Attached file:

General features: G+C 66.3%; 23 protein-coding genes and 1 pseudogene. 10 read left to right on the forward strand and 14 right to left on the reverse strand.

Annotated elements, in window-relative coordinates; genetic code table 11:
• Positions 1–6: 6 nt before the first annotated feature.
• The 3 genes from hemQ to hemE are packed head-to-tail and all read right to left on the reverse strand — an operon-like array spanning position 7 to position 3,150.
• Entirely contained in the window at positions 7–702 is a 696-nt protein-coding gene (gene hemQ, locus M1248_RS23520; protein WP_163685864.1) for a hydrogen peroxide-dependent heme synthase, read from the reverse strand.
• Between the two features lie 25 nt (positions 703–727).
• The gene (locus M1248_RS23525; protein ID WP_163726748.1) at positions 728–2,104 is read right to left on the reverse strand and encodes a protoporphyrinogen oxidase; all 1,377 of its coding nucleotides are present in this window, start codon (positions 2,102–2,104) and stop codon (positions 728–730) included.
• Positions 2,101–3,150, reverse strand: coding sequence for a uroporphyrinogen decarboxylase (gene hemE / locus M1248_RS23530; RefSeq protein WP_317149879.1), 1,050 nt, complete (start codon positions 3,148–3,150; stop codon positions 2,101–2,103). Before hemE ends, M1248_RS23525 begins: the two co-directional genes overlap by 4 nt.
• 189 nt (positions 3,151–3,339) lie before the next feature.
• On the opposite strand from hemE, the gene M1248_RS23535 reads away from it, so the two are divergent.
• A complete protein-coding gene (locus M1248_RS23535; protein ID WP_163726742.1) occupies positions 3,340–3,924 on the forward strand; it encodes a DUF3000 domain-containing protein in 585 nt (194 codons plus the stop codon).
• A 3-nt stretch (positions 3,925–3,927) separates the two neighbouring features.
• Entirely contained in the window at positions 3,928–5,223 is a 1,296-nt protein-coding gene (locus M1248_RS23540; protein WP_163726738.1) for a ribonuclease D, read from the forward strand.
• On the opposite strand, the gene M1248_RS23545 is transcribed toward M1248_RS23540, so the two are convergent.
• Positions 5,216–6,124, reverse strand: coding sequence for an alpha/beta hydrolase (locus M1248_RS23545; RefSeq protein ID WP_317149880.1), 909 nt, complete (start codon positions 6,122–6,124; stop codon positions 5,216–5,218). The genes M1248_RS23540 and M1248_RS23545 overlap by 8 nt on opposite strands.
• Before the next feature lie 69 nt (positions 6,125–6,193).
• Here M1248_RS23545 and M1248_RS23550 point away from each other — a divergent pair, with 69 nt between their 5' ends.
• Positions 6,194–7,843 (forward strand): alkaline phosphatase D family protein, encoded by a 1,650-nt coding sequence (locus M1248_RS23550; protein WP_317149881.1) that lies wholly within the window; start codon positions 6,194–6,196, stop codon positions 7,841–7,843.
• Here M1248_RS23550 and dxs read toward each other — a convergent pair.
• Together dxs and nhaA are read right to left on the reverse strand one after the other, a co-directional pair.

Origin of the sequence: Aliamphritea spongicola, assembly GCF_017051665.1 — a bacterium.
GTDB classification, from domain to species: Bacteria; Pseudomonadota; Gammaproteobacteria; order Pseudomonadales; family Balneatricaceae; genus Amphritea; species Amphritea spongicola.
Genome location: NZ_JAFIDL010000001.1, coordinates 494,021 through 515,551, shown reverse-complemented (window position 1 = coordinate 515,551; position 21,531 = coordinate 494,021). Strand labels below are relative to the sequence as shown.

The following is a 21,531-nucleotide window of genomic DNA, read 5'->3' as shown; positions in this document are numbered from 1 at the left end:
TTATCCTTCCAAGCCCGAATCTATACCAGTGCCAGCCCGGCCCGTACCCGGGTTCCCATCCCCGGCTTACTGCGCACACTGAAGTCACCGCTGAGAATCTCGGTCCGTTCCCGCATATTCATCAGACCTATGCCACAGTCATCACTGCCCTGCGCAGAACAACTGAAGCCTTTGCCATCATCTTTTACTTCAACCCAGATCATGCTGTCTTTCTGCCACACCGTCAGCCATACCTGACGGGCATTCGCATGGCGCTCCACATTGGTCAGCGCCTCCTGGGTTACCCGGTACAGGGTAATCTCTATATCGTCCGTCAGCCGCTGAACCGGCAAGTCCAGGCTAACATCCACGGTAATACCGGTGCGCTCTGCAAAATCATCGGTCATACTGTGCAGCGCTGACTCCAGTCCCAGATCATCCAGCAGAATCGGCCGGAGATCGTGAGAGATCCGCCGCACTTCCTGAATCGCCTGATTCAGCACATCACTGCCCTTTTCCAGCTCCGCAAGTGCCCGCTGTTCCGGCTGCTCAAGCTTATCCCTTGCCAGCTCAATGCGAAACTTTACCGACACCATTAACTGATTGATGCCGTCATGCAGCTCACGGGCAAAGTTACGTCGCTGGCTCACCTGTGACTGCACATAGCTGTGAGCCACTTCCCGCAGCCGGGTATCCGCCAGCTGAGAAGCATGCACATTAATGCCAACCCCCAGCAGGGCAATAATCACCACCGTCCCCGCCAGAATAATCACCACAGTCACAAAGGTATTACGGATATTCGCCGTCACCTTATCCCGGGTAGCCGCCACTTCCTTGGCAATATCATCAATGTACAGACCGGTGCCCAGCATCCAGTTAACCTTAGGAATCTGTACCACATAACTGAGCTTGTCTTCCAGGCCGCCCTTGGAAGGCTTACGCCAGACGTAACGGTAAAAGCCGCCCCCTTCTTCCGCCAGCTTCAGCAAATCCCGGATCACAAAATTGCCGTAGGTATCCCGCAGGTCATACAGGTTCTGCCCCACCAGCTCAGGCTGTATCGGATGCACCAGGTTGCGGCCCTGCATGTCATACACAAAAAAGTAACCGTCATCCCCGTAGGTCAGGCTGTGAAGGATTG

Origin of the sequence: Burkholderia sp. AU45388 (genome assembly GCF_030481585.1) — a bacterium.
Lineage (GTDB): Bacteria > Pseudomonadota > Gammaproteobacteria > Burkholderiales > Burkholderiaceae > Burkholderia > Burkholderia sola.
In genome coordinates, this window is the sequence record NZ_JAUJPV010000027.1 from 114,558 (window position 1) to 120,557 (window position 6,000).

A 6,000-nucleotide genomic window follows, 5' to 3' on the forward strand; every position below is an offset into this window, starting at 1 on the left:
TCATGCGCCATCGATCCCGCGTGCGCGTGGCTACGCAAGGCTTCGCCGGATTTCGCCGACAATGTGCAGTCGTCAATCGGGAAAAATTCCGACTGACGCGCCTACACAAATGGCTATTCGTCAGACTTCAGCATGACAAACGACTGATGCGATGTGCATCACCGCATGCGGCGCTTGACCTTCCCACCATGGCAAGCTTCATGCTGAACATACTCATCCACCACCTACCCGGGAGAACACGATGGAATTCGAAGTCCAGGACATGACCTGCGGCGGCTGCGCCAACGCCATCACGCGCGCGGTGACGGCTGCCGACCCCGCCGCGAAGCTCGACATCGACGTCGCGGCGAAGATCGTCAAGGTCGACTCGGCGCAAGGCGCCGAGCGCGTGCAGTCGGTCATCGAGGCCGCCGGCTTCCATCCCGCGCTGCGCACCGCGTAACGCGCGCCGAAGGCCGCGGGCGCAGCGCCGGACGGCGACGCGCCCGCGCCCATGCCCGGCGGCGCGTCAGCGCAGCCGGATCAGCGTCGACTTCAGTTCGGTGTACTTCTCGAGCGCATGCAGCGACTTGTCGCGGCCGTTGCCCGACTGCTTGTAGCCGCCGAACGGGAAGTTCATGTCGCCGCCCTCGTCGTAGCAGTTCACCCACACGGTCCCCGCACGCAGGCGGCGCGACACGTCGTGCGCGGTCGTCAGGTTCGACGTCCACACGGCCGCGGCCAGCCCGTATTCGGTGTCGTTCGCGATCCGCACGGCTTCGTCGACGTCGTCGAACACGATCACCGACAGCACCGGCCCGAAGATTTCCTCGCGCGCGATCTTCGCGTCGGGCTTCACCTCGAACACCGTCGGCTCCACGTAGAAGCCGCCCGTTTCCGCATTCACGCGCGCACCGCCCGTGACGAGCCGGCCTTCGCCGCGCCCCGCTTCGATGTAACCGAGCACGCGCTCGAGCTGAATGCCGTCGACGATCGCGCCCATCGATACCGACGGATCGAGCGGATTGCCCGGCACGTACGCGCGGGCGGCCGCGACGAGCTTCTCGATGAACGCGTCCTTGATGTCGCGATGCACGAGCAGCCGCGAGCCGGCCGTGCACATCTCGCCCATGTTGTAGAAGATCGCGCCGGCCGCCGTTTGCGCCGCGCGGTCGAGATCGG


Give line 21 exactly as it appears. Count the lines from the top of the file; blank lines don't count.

Origin of the sequence: Aliamphritea spongicola, assembly GCF_017051665.1 — a bacterium.